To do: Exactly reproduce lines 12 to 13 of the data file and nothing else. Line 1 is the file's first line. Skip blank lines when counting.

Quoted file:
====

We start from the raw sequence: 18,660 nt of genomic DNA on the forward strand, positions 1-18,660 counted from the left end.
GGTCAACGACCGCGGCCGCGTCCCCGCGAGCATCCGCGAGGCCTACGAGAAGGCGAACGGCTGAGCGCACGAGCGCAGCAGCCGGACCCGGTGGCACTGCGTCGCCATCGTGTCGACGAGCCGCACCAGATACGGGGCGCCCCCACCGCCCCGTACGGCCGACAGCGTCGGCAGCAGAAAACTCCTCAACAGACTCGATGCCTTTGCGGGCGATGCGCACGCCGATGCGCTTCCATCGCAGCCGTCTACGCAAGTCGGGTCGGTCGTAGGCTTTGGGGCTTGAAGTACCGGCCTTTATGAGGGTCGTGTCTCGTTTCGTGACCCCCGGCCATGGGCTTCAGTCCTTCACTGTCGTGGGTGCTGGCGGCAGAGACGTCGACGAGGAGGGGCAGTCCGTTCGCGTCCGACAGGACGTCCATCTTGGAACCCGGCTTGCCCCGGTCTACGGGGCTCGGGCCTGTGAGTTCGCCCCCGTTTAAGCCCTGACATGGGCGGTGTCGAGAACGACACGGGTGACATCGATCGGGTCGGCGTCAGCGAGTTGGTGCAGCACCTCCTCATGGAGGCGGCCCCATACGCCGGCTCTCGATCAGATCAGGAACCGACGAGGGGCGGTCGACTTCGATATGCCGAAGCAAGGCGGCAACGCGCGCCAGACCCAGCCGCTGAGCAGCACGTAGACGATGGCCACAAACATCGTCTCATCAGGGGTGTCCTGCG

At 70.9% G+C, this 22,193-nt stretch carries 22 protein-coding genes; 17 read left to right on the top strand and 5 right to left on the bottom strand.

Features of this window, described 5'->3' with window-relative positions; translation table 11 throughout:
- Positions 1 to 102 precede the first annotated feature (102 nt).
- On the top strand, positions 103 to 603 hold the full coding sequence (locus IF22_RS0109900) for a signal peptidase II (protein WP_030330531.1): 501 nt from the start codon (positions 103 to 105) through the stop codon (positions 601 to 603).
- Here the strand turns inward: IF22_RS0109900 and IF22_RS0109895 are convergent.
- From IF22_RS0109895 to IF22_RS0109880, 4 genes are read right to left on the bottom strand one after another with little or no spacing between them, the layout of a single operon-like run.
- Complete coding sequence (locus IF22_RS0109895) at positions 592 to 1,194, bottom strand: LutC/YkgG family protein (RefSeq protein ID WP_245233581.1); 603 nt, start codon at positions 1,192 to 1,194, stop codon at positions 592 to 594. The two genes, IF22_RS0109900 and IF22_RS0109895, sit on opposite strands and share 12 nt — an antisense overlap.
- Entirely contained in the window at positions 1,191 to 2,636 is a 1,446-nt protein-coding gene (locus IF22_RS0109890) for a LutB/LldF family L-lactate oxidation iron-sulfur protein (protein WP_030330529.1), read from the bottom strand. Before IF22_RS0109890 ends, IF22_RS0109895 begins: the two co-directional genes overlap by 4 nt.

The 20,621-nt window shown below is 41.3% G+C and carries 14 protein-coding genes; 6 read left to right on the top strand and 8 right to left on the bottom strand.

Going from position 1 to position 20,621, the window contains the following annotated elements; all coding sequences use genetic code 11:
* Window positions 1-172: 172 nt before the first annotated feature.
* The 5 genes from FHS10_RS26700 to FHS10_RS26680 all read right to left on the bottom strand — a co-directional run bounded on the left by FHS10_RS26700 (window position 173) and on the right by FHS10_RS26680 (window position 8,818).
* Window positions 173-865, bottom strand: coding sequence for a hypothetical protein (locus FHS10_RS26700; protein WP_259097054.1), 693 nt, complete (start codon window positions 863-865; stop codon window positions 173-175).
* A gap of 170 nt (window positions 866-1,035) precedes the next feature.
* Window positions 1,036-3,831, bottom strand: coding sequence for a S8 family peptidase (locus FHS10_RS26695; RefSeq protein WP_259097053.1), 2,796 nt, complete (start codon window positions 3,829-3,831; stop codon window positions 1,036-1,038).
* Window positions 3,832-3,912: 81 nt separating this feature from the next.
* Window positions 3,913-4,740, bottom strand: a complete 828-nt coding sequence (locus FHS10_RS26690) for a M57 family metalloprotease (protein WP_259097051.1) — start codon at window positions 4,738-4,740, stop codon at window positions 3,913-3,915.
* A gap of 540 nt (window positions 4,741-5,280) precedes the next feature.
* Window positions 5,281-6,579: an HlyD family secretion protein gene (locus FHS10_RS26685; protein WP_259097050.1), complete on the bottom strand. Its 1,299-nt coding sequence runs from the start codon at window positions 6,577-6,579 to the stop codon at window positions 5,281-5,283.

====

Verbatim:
Going from position 1 to position 20,621, the window contains the following annotated elements; all coding sequences use genetic code 11:
* Window positions 1-172: 172 nt before the first annotated feature.